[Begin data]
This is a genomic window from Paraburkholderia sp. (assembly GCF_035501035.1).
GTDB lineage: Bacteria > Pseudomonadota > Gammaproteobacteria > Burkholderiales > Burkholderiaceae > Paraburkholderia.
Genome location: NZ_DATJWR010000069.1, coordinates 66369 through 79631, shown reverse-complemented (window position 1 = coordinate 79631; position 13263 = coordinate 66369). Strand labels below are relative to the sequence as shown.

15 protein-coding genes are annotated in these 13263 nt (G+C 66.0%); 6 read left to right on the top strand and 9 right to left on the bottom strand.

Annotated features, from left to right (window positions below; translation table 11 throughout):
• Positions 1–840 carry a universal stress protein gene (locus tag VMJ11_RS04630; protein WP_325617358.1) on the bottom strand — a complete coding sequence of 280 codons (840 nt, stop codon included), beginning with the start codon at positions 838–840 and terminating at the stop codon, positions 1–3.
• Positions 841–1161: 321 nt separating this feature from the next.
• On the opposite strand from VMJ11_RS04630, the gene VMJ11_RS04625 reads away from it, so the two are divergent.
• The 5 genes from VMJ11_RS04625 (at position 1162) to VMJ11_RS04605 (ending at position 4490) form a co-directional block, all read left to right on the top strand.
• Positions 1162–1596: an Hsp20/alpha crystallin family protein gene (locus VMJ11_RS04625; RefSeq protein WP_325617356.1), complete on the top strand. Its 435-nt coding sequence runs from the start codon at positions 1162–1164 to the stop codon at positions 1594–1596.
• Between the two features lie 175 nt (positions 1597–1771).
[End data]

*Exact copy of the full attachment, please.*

This is a genomic window from Paraburkholderia sp. (assembly GCF_035501035.1).
GTDB lineage: Bacteria > Pseudomonadota > Gammaproteobacteria > Burkholderiales > Burkholderiaceae > Paraburkholderia.
Genome location: NZ_DATJWR010000069.1, coordinates 66369 through 79631, shown reverse-complemented (window position 1 = coordinate 79631; position 13263 = coordinate 66369). Strand labels below are relative to the sequence as shown.

15 protein-coding genes are annotated in these 13263 nt (G+C 66.0%); 6 read left to right on the top strand and 9 right to left on the bottom strand.

Annotated features, from left to right (window positions below; translation table 11 throughout):
• Positions 1–840 carry a universal stress protein gene (locus tag VMJ11_RS04630; protein WP_325617358.1) on the bottom strand — a complete coding sequence of 280 codons (840 nt, stop codon included), beginning with the start codon at positions 838–840 and terminating at the stop codon, positions 1–3.
• Positions 841–1161: 321 nt separating this feature from the next.
• On the opposite strand from VMJ11_RS04630, the gene VMJ11_RS04625 reads away from it, so the two are divergent.
• The 5 genes from VMJ11_RS04625 (at position 1162) to VMJ11_RS04605 (ending at position 4490) form a co-directional block, all read left to right on the top strand.
• Positions 1162–1596: an Hsp20/alpha crystallin family protein gene (locus VMJ11_RS04625; RefSeq protein WP_325617356.1), complete on the top strand. Its 435-nt coding sequence runs from the start codon at positions 1162–1164 to the stop codon at positions 1594–1596.
• Between the two features lie 175 nt (positions 1597–1771).